Guy returned to India last November, looking to borrow objects to be shown as part of the museum’s 150th anniversary exhibitions next year.
The Met has for decades had a policy requiring that artifacts entering the collection be accompanied by export and import licenses indicating they were legally removed from their countries of origin. In the case of Kapoor, authorities have said he sometimes provided counterfeit licenses to dupe museum curators and other buyers.
The Met declined to say whether it had received any licenses when the Kapoor items were acquired. In its statement, it said “as each gift entered the collection it underwent the review protocol of that time — which is to acknowledge that we and the entire field have heightened procedures in recent years.”
Since that time, the Met and other American museums have adopted far more painstaking requirements. In part, those strictures read, “The Museum will thoroughly research the ownership history of any archaeological materials or ancient art prior to its acquisition, including making a rigorous effort to obtain accurate written documentation with respect to its history, including import and export documents.”
In the years since Kapoor was arrested, at least 10 American museums, including the Toledo Museum of Art, the Honolulu Museum of Art and the Samuel P. Harn Museum of Art at the University of Florida, have deaccessioned dozens of items with provenances that stretched back to him.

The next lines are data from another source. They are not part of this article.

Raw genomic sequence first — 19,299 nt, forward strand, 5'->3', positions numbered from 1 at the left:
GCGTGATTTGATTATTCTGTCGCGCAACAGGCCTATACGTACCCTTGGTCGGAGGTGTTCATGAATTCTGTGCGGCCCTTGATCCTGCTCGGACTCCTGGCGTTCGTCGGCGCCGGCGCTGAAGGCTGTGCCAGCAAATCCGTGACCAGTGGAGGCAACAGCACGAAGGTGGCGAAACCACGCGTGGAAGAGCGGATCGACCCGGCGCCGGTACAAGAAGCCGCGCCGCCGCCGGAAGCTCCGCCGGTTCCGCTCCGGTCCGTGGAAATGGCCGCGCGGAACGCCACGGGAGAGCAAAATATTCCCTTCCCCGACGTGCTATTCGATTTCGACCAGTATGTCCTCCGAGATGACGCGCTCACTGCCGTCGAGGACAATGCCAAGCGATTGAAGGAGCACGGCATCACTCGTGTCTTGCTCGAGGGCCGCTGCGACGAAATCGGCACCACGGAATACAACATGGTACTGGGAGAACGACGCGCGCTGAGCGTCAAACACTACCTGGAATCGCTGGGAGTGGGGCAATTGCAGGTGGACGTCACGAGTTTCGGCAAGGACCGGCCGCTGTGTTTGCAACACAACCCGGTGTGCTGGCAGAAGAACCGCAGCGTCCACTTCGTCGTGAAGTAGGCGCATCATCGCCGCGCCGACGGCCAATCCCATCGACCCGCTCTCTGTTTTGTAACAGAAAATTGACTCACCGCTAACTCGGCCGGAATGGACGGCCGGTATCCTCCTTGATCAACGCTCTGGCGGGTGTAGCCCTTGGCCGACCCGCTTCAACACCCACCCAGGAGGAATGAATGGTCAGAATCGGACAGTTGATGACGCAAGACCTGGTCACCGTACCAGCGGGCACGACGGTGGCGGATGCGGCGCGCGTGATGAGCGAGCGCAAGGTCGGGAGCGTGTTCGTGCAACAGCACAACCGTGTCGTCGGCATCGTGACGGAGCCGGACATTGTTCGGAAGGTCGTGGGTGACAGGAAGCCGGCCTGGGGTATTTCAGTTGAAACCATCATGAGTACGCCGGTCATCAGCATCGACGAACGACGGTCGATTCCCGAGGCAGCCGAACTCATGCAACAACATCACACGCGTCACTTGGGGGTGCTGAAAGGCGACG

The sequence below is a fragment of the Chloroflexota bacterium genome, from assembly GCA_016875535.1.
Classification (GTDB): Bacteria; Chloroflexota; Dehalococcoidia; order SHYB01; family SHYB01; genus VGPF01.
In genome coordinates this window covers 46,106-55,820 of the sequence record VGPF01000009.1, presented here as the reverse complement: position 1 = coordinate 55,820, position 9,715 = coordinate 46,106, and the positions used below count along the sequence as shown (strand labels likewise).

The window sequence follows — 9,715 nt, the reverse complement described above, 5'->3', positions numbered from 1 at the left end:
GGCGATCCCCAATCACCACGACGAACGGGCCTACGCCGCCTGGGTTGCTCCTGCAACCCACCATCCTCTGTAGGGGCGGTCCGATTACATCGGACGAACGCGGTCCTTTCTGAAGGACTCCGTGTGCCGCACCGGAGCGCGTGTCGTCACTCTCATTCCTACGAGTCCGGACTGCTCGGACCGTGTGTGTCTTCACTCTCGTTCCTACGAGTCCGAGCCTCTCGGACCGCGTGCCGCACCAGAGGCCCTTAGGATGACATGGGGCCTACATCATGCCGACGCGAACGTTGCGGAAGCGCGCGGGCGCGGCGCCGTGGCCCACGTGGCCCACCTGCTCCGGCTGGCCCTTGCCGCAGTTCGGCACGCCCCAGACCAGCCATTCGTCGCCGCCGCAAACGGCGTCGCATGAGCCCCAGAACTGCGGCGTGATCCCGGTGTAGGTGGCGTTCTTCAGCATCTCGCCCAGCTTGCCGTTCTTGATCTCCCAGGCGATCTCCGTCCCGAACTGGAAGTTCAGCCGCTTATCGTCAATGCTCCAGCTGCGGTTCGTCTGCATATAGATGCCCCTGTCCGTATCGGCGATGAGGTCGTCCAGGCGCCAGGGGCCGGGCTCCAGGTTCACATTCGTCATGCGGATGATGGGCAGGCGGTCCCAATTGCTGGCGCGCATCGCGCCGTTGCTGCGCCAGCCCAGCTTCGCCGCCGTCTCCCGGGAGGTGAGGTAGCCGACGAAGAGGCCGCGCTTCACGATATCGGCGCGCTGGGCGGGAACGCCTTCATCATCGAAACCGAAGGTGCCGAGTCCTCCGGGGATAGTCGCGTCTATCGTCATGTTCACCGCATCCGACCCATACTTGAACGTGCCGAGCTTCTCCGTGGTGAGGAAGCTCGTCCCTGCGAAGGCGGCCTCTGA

Key to any repatriation claim by India is establishing evidence of where an artifact might have been taken and when. In 1972, India ratified an international treaty barring the export or transfer of cultural property that lacked explicit government approval and formal documentation.
Homeland Security investigators and officials with the Manhattan district attorney’s office have spearheaded the domestic investigation into Kapoor, seizing more than 2,500 items from warehouses he controlled. Indian officials have begun to sort through these stockpiles to determine which items they can definitively claim and to weed out fakes. As a result, the vast majority of the relinquished items have yet to return to India, and the repatriations have been piecemeal.
Since 2016, when Attorney General Loretta Lynch handed over 200 stolen cultural artifacts during a ceremony at the Indian Embassy in Washington, about 40 have been returned to India, but none yet to the temples and shrines where some of them originated.